- David DeGrazia’s book is a welcome and refreshing merging of theoretical philosophy, in this case metaphysics, and applied philosophy. Unfortunately, much to the chagrin of many applied philosophers with a traditional philosophical education, the two fields have been bifurcated for far too long.
- In this book DeGrazia illustrates how intertwined they actually are; he stresses how certain moral positions in bioethics have foundational metaphysical claims at their root and, simultaneously, he illustrates how metaphysical questions, particularly the question concerning the nature of diachronic personal identity, have practical applications. This book deserves praise simply for successfully bringing together two fields of philosophy which have long been erroneously divorced.
- Overall, DeGrazia’s book is a compelling piece of work, ripe with just as much theoretical philosophy as it is with applied philosophy. This is one reason why the book is so refreshing; it illustrates that the unfortunate division between these two areas of philosophy are unnecessary and unwarranted.
- It would be an excellent book to use in a graduate seminar on the intersection of metaphysics and ethics, although one should be hesitant to use it for an undergraduate philosophy course given its complexity.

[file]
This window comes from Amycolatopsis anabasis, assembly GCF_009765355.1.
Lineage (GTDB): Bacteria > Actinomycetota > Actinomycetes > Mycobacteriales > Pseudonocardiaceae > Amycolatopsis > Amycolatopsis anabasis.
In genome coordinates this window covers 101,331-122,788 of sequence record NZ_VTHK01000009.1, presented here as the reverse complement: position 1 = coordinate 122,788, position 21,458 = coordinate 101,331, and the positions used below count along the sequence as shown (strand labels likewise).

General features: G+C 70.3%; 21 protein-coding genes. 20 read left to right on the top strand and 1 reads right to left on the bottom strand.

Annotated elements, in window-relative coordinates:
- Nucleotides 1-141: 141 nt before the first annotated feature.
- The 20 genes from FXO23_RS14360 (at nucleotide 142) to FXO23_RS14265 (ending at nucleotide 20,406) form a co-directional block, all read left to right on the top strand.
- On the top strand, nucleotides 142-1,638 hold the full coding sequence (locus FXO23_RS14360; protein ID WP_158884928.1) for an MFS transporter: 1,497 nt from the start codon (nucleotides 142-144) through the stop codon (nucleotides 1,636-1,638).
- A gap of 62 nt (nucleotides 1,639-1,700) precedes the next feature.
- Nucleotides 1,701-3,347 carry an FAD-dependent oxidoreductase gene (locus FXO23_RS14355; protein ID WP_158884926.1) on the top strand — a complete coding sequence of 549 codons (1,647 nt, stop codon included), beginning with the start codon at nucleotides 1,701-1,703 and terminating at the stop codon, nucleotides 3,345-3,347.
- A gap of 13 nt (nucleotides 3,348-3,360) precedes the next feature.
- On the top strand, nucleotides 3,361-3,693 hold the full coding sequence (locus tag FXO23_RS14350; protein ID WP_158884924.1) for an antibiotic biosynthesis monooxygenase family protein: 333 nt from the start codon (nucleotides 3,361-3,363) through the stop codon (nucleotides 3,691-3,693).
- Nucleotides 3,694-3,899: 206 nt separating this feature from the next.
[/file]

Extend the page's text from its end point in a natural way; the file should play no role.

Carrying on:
- There is much in this book that could have been argued for more extensively, and one should suspect that it would possibly not convert someone to the biological view of personal identity who did not already have some sympathies toward it. Yet it does possess some formidable objections towards mind essentialism and person essentialism that adherents to these two theories of personal identity should respond to.
- DeGrazia’s book is a valuable asset to both the metaphysics literature and the bioethics literature. One might hope that the book is indicative that metaphysics is beginning to be seen as having practical applications, rather than being relegated only to arm-chair philosophy, and that bioethics is beginning to be seen as a branch of genuine philosophy as well.
Review of "DeGrazia (David) - Human Identity and Bioethics".
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